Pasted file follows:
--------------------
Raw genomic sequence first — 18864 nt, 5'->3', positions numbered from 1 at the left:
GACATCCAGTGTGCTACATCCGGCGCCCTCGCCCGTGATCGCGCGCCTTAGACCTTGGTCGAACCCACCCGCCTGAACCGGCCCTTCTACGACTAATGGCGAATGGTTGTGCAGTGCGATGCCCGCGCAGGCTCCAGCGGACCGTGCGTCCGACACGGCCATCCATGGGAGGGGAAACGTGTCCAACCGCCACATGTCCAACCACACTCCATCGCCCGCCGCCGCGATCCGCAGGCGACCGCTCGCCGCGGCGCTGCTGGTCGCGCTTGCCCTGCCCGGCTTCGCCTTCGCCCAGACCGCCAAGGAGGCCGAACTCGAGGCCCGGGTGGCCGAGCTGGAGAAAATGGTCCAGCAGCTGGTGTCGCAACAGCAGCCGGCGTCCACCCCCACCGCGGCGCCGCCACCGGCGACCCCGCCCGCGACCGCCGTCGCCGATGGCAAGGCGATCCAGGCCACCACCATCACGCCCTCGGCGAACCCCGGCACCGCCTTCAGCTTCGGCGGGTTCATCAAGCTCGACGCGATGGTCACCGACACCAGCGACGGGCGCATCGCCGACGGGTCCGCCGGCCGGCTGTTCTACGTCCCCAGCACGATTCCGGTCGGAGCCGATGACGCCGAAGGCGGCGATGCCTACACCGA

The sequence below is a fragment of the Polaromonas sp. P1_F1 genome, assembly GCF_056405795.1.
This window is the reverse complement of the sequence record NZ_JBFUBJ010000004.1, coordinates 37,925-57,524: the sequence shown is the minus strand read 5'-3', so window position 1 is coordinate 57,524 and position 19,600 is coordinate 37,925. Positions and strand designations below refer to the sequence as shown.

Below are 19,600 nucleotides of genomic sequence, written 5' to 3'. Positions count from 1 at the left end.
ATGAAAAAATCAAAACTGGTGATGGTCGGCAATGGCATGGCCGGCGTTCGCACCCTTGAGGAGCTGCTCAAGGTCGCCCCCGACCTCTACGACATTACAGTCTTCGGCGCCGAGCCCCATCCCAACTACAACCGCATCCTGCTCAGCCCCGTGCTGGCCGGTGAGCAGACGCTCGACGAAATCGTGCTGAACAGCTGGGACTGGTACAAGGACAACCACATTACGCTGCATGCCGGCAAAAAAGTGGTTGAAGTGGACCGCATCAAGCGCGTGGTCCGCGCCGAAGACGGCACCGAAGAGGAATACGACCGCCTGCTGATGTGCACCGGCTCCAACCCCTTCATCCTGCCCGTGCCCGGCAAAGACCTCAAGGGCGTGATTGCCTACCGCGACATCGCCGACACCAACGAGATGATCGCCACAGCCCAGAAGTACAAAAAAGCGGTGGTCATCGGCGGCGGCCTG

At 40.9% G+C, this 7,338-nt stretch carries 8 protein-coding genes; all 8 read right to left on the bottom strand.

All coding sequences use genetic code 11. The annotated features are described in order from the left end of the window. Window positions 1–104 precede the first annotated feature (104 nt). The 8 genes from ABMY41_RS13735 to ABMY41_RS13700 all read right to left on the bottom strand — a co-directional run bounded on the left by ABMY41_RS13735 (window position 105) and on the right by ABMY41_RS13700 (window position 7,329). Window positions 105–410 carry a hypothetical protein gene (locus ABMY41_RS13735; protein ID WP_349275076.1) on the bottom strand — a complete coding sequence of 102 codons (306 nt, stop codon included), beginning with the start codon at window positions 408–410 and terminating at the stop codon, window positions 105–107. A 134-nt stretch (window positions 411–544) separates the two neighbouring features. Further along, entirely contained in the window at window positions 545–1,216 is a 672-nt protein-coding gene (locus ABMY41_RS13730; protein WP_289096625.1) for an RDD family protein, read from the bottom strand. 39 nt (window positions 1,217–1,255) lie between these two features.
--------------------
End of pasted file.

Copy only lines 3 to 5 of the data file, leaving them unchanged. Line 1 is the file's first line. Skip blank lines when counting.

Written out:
The sequence below is a fragment of the Polaromonas sp. P1_F1 genome, assembly GCF_056405795.1.
This window is the reverse complement of the sequence record NZ_JBFUBJ010000004.1, coordinates 37,925-57,524: the sequence shown is the minus strand read 5'-3', so window position 1 is coordinate 57,524 and position 19,600 is coordinate 37,925. Positions and strand designations below refer to the sequence as shown.

Below are 19,600 nucleotides of genomic sequence, written 5' to 3'. Positions count from 1 at the left end.